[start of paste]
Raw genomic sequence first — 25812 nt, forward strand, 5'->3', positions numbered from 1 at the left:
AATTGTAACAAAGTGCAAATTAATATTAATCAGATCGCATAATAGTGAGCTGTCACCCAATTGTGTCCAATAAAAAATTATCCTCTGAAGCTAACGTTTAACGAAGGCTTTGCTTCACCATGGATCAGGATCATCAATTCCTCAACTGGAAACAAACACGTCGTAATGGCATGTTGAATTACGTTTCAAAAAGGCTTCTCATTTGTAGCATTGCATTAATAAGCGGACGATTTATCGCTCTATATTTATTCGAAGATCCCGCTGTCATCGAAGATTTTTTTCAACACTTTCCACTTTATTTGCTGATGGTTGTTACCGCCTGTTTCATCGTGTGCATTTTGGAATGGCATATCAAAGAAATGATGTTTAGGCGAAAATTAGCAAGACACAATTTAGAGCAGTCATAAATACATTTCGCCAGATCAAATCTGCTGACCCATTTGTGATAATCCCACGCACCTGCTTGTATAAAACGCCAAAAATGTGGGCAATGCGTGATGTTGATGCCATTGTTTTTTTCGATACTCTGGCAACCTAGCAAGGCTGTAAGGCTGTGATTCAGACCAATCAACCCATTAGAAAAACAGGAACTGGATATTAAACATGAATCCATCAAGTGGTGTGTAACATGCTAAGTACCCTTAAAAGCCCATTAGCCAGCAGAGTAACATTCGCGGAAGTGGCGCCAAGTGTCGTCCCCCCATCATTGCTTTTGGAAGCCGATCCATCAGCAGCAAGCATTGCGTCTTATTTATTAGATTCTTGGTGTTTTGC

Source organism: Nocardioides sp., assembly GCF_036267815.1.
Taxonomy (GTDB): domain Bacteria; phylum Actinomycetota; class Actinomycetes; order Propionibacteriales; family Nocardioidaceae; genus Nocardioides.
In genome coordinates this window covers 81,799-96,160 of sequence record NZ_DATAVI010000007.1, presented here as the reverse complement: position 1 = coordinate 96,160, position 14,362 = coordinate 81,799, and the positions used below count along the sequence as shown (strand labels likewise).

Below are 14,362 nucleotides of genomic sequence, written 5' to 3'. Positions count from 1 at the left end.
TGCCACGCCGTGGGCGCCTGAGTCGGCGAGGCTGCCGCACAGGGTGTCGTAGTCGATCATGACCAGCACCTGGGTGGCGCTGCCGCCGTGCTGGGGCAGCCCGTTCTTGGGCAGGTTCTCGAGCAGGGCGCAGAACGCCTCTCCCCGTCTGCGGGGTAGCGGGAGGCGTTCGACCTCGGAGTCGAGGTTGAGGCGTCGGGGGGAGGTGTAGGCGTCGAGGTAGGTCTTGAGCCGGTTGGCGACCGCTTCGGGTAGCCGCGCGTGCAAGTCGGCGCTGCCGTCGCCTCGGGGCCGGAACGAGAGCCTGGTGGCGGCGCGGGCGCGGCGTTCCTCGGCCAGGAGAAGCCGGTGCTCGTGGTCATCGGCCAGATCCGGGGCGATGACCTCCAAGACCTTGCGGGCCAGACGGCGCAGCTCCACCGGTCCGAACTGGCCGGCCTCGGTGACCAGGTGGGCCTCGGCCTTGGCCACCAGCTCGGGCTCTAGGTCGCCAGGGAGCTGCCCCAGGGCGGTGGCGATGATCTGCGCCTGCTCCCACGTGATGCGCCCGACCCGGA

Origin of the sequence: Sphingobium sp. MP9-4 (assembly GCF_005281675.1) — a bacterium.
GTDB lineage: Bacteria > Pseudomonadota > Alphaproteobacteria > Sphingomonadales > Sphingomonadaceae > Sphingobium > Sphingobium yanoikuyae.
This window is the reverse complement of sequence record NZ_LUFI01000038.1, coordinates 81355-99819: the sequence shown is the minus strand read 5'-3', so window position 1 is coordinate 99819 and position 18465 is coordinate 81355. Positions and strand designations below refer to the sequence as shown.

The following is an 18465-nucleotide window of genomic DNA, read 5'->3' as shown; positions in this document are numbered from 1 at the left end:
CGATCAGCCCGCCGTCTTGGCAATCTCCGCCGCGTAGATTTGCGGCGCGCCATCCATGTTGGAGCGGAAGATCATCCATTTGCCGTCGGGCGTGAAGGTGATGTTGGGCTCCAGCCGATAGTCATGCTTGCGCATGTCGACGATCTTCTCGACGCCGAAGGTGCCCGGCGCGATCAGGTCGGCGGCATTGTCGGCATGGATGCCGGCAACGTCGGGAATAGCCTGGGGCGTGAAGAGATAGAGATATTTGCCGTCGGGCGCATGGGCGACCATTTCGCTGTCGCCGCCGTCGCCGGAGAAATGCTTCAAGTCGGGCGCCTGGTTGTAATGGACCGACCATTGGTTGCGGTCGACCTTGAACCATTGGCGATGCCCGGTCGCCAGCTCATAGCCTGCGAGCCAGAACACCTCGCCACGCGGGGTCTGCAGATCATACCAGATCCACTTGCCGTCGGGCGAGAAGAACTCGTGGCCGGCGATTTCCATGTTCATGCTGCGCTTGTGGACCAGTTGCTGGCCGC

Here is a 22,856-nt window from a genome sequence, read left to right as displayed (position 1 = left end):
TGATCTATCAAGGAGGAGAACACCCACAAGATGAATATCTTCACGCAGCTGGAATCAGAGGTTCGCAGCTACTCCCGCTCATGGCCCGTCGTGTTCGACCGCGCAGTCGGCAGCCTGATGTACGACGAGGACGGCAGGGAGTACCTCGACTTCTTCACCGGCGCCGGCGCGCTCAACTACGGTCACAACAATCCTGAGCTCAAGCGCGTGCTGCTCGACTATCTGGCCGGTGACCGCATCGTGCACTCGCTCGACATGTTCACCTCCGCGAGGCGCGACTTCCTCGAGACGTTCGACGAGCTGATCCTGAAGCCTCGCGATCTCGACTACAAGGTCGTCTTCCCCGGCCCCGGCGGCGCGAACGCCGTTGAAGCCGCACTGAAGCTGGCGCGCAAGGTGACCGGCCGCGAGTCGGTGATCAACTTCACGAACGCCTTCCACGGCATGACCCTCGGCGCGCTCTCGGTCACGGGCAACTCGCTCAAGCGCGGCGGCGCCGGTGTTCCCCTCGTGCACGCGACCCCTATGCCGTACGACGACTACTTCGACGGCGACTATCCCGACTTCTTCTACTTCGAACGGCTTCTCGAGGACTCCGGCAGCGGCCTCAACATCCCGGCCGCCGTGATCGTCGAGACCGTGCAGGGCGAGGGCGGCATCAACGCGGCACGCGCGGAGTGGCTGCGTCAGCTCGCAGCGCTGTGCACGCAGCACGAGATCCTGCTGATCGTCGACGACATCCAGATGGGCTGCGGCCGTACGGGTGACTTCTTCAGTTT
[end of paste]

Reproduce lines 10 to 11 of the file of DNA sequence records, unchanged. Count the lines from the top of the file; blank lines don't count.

This window is the reverse complement of sequence record NZ_LUFI01000038.1, coordinates 81355-99819: the sequence shown is the minus strand read 5'-3', so window position 1 is coordinate 99819 and position 18465 is coordinate 81355. Positions and strand designations below refer to the sequence as shown.

The following is an 18465-nucleotide window of genomic DNA, read 5'->3' as shown; positions in this document are numbered from 1 at the left end: